Last year I came up with the idea of having students design a mechanical pinball machine that demonstrates the mechanics concepts in grade 12. It was originally intended to focus on team building, engineering design process, physics calculations and writing skills, however as soon as I shared the idea with students, they got so excited that they formed their groups immediately and insisted that they wanted to build it too. Read More...

Spring Surprise: Projectile Motion made Fun, Mathematical and Real!

Roberta Tevlin, Editor, OAPT Newsletter
Roberta.tevlin@tdsb.on.ca
Edited by Tim Langford

Projectile motion often involves a lot of mathematical problem-solving that is overly simplified and highly contrived. Football players do not stop to calculate the range before making a pass. Invading armies might want to make calculations for siege weapons, but these tend to be too complicated (trebuchets) or involve too much energy loss (catapults). Guess and check, was probably the preferred technique. Fortunately there is a cheap and reliable projectile launcher that you can use to show that physics works. Your students will be able to use it to hit a target on their first shot by using calculations for conservation of energy and projectile motion. Read More...

Animating Graphs to Animate Discussions about Electrical Energy

Roberta Tevlin, Teacher at Danforth CTI
roberta.tevlin@tdsb.on.ca

One of the biggest problems facing the world right now is how to generate the electricity that we want without destroying the environment. This is a very complicated problem and we are supposed to help our students understand this issue in all four grades in high school: grade 9 Science (Electricity), grade 10 Science (Climate Change), grade 11 Physics (Energy and Society) and grade 12C Physics (Energy Transformations). This summer I found a great tool to help with this. Read More...

Feel the energy: a unified framework for teaching energy

Chris Meyer, OAPT VP teaching and learning, Assistant curriculum leader York Mills C. I.
Christopher.meyer@tdsb.on.ca

A model educator
In science, we create models to help us explain our universe and predict what might happen next. Science is a continuous process of creating, expanding, testing and revising models, which are judged by scientists according to their agreement with observations. As educators, we should choose models that have a reasonable agreement with observations, are conceptually clear, and do not create unnecessary hurdles to future, more sophisticated, models. This task is especially challenging with the topic of energy, a concept that is fundamental to physics and all branches of science. Research into the pedagogy of energy has shown that traditional treatments of energy leave much to be desired. Read More...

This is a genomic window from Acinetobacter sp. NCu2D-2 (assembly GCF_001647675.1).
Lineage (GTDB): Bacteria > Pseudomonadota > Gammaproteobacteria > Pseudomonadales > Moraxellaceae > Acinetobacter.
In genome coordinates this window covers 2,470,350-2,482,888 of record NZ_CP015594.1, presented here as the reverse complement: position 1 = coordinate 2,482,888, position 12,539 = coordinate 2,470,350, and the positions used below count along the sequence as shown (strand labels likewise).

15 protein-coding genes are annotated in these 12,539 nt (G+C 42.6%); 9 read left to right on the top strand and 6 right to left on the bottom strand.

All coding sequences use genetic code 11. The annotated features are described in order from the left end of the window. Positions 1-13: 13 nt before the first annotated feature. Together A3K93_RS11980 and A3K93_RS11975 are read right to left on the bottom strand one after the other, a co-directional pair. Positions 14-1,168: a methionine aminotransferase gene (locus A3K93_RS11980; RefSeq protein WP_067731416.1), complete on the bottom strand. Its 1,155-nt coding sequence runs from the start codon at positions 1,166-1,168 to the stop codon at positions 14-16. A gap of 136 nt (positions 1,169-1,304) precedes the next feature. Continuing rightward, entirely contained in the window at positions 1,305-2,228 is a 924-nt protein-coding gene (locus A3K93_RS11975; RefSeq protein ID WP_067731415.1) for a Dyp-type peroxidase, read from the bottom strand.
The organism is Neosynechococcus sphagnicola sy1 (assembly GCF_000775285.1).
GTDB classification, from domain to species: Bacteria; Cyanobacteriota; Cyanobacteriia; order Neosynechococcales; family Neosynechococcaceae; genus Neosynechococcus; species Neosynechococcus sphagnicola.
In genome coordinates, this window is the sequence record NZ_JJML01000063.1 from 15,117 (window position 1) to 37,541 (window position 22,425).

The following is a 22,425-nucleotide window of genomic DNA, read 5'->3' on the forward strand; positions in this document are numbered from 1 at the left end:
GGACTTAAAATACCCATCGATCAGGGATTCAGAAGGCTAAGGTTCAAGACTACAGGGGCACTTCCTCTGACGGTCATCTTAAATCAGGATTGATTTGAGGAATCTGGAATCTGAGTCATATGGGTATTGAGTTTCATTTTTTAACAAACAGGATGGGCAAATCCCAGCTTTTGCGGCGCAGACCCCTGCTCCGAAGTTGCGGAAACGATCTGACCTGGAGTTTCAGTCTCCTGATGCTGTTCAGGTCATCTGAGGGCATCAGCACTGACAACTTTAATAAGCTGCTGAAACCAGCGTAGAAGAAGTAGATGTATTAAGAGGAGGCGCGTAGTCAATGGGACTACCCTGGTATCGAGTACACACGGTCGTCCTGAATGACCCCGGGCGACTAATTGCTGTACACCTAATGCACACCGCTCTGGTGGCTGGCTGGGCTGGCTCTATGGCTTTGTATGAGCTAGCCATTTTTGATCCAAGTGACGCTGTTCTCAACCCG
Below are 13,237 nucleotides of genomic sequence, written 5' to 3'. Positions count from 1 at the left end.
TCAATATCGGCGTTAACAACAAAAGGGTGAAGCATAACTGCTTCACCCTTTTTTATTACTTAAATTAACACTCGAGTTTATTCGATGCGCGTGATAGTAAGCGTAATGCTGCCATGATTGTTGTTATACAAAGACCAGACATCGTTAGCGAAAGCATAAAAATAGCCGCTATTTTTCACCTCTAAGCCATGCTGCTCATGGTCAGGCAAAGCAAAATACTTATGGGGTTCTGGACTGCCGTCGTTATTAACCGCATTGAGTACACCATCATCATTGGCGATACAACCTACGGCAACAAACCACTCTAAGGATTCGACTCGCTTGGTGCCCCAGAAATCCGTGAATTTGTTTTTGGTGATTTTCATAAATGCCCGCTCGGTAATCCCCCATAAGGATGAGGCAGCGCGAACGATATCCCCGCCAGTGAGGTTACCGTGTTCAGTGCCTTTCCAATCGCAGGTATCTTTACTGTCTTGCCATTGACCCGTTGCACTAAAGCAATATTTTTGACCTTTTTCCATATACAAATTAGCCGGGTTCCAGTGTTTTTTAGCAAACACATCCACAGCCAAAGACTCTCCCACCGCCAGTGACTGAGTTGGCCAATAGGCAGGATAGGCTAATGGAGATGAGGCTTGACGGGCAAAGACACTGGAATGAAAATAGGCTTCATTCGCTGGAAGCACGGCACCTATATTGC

Energy and Motion Connections in a K’Nex™ Catapult

Margaret Scora, Teacher at Monsignor Paul Dwyer CHS
mscora@sympatico.ca

It is very important to have our students engaged in the classroom in order for deep learning to occur. Your students need opportunities to use their creative spark and build on their 21st century learning skills. Peter Benson’s TED talk does a great job of presenting how important this is.

Ideas for projects proliferate but many of these are time-consuming, expensive and beyond the skills of an average student and the tools of an average physics classroom. However, your students can build a catapult with K’Nex™ in just one class with virtually no prep and no trips to the wood shop.
Read More...

D-Ball

Diana Hall, Bell High School, Nepean, Ontario
Diana_Hall@ocdsb.edu.on.ca

This is a very popular game I have played with my OAC physics class. It incorporates the concepts of conservation of energy and projectile motion. Read More...

Ball and Ramp Races

John Childs, Grenville Christian College, Brockville
jchilds@grenvillecc.ca

This is a good exercise to use after you’ve done kinematics, dynamics, and energy. We all talk about the kinetic and potential energy of roller coasters and their speeds, and the demonstration will let your students apply their critical thinking skills to this kind of situation. Be sure to have your students examine the setup and predict the outcome, before you run the demo. The question is: “Which ball gets to the end of the ramp first?” Read More...

Lasers: A Solution looking for a Problem

Roberta Tevlin, OAPT Editor, Teacher Danforth CTI
Roberta.tevlin@tdsb.on.ca
Edited by Margaret Scora

Lasers are quantum light sources and they are everywhere. But what is quantum about them? The PhET simulation is a great tool to give students a feel for the quantum process called stimulated emission. Read More...

The Thermobile and Icemobile

Peter Levan, Lockerby Composite School, Sudbury

At last year’s conference in Sudbury, Al Hirsch demonstrated his icemobile1 and I mentioned the action of a thermobile1. Some people were interested in more explanation and information on these little toys and the physics behind them. Read More...
©Ontario Association of Physics Teachers Contact the Newsletter